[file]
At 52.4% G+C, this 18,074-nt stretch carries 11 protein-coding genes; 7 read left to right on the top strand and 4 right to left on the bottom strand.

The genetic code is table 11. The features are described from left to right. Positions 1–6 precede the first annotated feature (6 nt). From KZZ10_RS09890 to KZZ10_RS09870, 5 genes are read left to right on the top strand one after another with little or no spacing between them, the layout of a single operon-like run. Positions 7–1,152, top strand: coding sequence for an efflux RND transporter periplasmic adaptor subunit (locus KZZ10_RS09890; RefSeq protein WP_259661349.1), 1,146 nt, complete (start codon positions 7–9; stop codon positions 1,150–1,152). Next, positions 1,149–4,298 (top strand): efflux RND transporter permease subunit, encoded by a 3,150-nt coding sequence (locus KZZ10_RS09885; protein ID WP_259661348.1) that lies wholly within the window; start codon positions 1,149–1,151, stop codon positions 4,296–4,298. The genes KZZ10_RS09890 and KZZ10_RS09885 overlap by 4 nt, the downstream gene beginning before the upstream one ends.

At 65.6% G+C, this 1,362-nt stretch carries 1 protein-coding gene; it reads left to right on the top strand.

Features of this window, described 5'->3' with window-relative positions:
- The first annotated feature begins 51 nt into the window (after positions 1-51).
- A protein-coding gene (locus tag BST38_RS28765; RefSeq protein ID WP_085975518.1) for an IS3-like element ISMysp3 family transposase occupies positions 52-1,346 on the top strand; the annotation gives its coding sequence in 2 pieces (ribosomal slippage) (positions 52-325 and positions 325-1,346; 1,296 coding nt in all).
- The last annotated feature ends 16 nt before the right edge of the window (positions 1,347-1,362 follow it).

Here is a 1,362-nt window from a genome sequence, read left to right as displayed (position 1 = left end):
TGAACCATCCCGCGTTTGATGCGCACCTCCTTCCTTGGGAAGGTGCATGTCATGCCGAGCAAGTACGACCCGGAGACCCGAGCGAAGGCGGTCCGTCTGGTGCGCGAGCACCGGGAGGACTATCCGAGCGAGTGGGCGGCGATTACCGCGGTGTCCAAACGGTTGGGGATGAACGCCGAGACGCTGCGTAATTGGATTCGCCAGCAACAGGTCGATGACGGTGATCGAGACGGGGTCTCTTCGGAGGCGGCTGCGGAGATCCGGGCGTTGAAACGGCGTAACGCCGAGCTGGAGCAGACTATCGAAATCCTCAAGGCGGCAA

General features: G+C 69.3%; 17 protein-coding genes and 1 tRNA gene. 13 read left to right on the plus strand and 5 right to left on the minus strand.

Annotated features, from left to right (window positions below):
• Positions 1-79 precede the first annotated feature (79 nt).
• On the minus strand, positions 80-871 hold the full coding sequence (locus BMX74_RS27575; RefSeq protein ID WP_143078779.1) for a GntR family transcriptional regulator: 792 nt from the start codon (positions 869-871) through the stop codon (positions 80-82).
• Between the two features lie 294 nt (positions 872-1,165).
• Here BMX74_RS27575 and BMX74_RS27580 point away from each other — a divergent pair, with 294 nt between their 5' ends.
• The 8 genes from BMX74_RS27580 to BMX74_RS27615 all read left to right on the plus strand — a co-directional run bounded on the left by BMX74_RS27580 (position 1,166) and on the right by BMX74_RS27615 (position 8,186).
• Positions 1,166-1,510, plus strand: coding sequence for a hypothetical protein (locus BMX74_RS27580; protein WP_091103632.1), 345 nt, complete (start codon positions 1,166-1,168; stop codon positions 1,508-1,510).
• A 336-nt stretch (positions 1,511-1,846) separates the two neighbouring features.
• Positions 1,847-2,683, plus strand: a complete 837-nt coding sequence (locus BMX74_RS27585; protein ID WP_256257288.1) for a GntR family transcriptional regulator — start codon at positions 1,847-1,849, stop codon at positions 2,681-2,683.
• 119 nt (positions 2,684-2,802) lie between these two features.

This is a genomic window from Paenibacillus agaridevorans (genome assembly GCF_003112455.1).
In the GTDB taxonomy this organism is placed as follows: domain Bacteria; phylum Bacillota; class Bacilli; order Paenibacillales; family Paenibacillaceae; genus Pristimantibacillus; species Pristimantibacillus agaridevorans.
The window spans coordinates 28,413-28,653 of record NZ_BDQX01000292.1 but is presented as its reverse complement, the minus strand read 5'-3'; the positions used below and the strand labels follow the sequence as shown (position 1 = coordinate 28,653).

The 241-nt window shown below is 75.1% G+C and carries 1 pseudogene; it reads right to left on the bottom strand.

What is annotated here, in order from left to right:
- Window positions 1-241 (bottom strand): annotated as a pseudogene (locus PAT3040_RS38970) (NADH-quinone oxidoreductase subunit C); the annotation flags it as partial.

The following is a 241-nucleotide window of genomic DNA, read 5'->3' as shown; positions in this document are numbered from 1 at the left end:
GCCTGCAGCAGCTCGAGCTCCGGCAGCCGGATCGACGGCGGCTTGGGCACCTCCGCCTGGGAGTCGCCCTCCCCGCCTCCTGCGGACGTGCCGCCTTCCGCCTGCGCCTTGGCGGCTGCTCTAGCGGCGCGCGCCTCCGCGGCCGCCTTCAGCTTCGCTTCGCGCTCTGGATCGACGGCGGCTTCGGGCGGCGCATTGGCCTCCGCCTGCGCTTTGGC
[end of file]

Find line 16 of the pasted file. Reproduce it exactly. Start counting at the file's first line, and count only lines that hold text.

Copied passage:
• The 8 genes from BMX74_RS27580 to BMX74_RS27615 all read left to right on the plus strand — a co-directional run bounded on the left by BMX74_RS27580 (position 1,166) and on the right by BMX74_RS27615 (position 8,186).